Getting closer to finalizing the steering and driver seat....this arrived while wheeling last week:
15" wood grain with aluminum rivets and chrome spokes....I knew it was going to be a bit light in color, so may work on oil or staining it a bit darker - although maybe it will naturally over time from usage and hand oils.
I sure like the look of the chrome spoke wheels but wow does the one in my '71 want to blind you when the sun hits it right. I think I'll end up replacing with with a black spoke wheel some day just for that reason.
some sacrifices have to be made in order to have it look good....
With the new steering column, I had to come up with a way to mount it. I used the existing behind dash re-enforced bracket - some POs home fab job, but seems pretty functional - and bolted a 2" diameter, no-drop, non-adjustable column clamp for that. Then the floor needed some work...I think the original pedal floor panel access was a 2-piece deal such that you could remove the 2 pieces without removing the pedals and arms. In theory this is nice, but practically, I felt the split floor panel wasn't rigid enough for the column floor mount, and there was also 2 different column holes in it (one from the ross box, and one from the FSJ column)....so i welded it all up and cut a new hole appropriate for the ididit style column and used this borgeson floor mount.
Yes, the single piece floorpan is a bit more hassle, but the real issue is with the steering column mount as you can't remove the pedals until the entire floor panel is removed, and you can' do that until the steering column is removed - so it didn't really hurt going to the 1-piece floor panel - its going to be a bit of a PITA whether 1 or 2 piece. And yes...it does really bother me that the column isn't centered between the pedals, but that is the result of cutting and rewelding the brake pedal pad....
I already disassembled the seat and painted the bracket set-up, otherwise I'd have a complete pic, but seems like its going to work and be a comfortable driving position (tilt wheel). I still don't love the pedal arrangement (and yes, the lack of symmetry with the column and bracket is bothersome to my eye), but going to give it a try as is. The column is raw steel, so will need painted...All of these various column clamps etc have very tight fit - I had to lightly sand the inside of the borgeson floor mount just to get the column to slide through - and painting is just going to make stuff more difficult to work with. Thinking of painting with the clamps on, and just reinstalling as a complete unit.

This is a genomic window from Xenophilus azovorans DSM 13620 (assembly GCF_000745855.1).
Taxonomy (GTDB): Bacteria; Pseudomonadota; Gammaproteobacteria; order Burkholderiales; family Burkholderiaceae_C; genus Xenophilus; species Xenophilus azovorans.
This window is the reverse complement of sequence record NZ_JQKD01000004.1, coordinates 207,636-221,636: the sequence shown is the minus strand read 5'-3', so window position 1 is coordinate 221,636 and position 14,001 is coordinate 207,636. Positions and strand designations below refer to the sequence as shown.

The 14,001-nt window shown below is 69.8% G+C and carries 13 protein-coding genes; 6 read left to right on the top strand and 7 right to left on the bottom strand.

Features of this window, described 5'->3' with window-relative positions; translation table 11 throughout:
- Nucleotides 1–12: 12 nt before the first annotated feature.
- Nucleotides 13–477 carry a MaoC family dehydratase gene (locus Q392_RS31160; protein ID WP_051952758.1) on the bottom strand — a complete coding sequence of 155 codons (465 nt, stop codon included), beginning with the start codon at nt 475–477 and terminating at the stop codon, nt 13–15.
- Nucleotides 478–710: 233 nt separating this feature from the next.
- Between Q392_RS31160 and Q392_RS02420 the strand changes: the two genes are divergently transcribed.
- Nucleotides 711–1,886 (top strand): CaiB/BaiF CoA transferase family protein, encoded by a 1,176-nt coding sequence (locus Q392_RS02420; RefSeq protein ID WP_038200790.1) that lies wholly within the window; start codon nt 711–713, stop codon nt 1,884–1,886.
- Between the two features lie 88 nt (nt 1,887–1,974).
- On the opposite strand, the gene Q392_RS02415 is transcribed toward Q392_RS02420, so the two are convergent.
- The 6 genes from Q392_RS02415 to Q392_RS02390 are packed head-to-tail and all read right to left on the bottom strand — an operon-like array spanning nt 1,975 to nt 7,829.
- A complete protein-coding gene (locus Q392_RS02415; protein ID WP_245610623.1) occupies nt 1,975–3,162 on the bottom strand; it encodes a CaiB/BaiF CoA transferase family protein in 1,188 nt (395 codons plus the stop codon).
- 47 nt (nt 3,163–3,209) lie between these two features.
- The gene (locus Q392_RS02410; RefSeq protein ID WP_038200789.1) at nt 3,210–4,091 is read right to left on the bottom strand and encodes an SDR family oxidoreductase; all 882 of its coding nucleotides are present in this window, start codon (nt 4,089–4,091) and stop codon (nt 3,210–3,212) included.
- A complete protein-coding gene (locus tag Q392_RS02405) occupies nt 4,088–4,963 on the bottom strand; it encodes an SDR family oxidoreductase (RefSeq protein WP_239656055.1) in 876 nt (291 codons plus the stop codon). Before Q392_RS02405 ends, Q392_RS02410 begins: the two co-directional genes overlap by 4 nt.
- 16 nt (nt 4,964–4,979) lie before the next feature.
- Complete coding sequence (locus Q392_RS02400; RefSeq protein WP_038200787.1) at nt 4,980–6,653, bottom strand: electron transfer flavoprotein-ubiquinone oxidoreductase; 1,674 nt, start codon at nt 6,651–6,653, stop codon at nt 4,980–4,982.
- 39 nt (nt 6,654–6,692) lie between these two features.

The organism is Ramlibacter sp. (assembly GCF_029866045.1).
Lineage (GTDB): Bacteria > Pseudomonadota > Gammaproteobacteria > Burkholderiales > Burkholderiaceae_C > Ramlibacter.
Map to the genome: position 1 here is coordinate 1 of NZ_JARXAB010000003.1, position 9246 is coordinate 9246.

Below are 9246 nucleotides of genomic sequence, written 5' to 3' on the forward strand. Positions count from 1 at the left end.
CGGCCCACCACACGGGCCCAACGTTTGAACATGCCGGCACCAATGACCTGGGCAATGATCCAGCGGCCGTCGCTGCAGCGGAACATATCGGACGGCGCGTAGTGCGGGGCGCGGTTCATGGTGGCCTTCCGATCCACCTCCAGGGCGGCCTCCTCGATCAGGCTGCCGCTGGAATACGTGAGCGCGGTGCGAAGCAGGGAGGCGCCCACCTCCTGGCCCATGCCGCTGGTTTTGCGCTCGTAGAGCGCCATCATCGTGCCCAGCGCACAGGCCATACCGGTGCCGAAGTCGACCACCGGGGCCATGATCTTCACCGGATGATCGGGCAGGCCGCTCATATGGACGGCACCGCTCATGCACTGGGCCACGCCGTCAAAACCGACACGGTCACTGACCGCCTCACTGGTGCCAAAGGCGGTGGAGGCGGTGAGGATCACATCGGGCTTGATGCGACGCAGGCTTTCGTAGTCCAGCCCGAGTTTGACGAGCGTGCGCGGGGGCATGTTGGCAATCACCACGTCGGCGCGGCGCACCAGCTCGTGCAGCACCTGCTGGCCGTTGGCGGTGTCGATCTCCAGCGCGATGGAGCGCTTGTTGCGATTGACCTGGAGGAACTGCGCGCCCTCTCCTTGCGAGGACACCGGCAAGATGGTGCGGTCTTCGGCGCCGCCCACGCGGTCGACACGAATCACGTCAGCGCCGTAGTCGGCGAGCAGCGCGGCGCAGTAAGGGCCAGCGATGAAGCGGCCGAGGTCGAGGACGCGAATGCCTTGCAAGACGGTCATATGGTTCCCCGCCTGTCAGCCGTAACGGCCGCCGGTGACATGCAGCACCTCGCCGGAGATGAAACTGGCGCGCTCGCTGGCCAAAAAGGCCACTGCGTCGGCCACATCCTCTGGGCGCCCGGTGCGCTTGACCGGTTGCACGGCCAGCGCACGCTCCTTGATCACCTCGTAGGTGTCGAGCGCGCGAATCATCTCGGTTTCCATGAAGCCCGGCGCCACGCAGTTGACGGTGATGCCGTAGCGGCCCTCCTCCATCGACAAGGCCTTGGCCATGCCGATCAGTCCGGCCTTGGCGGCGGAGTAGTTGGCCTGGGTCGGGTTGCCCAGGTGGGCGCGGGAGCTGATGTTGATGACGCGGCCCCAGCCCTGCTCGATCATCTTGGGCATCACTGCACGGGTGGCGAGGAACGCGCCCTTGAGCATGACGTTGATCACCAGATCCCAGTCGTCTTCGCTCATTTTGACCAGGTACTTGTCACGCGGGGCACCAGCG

Well, one step forward, and then another wall...doing some detailed cleaning of the intake I wanted to use - its a sbc350 intake from 1970 that was on the sbc283 when I got it. It was going to be a good match for the 487 iron heads I am putting on it, and had the thermal coil choke mount that goes with my q-jet as well as had no EGR aspects....but cleaning found a crack going down between the secondary inlets:
I spent quite a bit of time with the machine shop trying to decide how to build the engine....partially because of this intake, I decided to keep the old school aspect, and go all iron heads and intake, and the shop owner found me the 487 heads as an improvement over the 882 smog heads that came on the 1978 sbc350. I do have the 1978 intake, and I guess that will be option number two...it has EGR ports I will have to block off as well as no mount for the choke coil - so not sure if my q-jet will work with it. And of course, back to considering an aftermarket intake as well....I wish I would have seen this first, as I might have gone all out with new aftermarket aluminum heads and intake from the beginning.
Is that crack really that much of a game changer? I’d run it.
Might be able to drill the tip off the crack and call it good. There isn't water or exhaust there.
Remember: Not a race car and no different than an open intake spacer if you want to mill out that area.
I don't know...guess thats really what I am trying to figure out....
goes too deep down into the intake to access with my limited tools...My version of milling it would at best be trying to get angle grinder with a thin grinding or cut-off disk down along the crack, but not sure i could reach the bottom of it.
Just take your time and if you don't save it at least you tried.
Maybe it's an omen for TBI
It seems harmless and not likely to propagate through the whole manifold. I'd run it as is.
Yep. The probability of a piece of that actually breaking off is someplace close to zero and I extremely doubt the crack would go farther than the bottom of the plenum. The amount of air transfer is totally insignificant. Use it.
Ok I'll give it a go as is...getting some paint